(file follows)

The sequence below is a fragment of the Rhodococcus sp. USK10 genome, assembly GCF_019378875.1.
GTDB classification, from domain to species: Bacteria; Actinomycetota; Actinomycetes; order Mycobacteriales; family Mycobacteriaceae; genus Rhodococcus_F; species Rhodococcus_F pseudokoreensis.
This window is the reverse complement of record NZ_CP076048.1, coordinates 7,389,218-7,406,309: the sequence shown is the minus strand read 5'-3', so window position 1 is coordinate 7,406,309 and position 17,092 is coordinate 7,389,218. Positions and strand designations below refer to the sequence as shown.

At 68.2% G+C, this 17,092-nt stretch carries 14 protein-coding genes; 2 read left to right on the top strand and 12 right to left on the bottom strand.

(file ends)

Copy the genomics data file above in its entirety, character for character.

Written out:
The sequence below is a fragment of the Rhodococcus sp. USK10 genome, assembly GCF_019378875.1.
GTDB classification, from domain to species: Bacteria; Actinomycetota; Actinomycetes; order Mycobacteriales; family Mycobacteriaceae; genus Rhodococcus_F; species Rhodococcus_F pseudokoreensis.
This window is the reverse complement of record NZ_CP076048.1, coordinates 7,389,218-7,406,309: the sequence shown is the minus strand read 5'-3', so window position 1 is coordinate 7,406,309 and position 17,092 is coordinate 7,389,218. Positions and strand designations below refer to the sequence as shown.

At 68.2% G+C, this 17,092-nt stretch carries 14 protein-coding genes; 2 read left to right on the top strand and 12 right to left on the bottom strand.